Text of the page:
26 July 2011 (Tuesday) - E.Q.A.

I’ve been asked to take over overseeing the haematology EQA work for the Trust (as well as doing all my other stuff). It should be interesting, and I spent this morning seeing what I will actually be taking on. It looks straight forward in principle: take everyone else’s EQA returns, look at the D.I.s and mark them “Good”, “Adequate” or “Poor “ accordingly.
If I can be given some dedicated time to do the job I think I’ll enjoy doing it.

There are several areas I can see I’d like to make immediate changes. Actually getting the results in the first place. I’m told this can be problematic. I don’t see why this should be so – all I need is a few passwords and I can access the data directly from NEQAS themselves.
I suspect chiefs might be a tad reluctant to let me have passwords. We shall see…

I’m also not happy on marking a blood count as “Good”, “Adequate” or “Poor “. Given that two parameters have D.I. over two, then we have a “Poor “, as oppose to only one D.I. being over two and less than three which is classed as “Adequate”. However a red cell count or a haemoglobin or an MCV being slightly squafty could make the MCH and MCHC squafty (since they are calculated parameters) and so we’d get a ““Poor “ where really we should get the better result of “Adequate”.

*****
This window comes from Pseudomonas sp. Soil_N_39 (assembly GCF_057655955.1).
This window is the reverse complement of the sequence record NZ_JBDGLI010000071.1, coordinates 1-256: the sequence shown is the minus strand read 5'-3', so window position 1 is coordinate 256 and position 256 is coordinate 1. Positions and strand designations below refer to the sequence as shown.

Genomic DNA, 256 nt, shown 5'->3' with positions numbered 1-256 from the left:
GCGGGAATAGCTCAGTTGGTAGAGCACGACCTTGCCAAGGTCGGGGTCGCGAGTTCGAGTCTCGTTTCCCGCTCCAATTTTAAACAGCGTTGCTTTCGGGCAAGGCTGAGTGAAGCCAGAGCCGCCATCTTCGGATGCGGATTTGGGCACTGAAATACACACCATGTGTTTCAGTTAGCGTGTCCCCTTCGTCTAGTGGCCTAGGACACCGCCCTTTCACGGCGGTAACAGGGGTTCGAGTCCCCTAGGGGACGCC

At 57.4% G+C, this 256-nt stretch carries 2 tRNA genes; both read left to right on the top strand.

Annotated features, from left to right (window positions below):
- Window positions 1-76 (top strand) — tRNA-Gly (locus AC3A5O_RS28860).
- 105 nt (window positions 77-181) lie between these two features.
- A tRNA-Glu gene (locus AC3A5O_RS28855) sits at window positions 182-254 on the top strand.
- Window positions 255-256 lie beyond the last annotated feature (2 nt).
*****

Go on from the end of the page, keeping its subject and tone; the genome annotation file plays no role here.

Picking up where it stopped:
Similarly coagulation investigations and haematinic assays are lumped together. I’d much rather scrutinise each measured analyte. It might be more work for me to do, but I can’t help but feel that technically it’s a much better thing to do.
I’ll squabble this one with the Head BMS and the boss consultant…

Coming on from that, despite having a degree in mathematics, I’m still rather vague about what a D.I. actually is. After six years of mathematical study I’ve only ever encountered D.I. on an NEQAS return.
I shall email NEQAS to ask them…

And it had to be said that I will need to seriously reflect on how I mark the blood film morphology. It’s easy to mark numeric assays – you can’t argue with a number. And the blood transfusion EQA already comes with (effectively) “Good”, “Adequate” or “Poor “ already. But the morphology is far more open to interpretation.
For example take a case of a megaloblastic anaemia. We are only asked to report the five most salient features. In fact we can only report five – there is no more space on the return form for more. Given the presence of right shifted neutrophils, Howell Jolly bodies, reduced platelet count, megaloblasts, anisocytosis and poikilocytosis, which one would you choose not to report? Because they would all be there, and whichever one you left off the report, you’d be criticised for missing something.
I shall discuss this with those who scrutinise blood films in the first instance…

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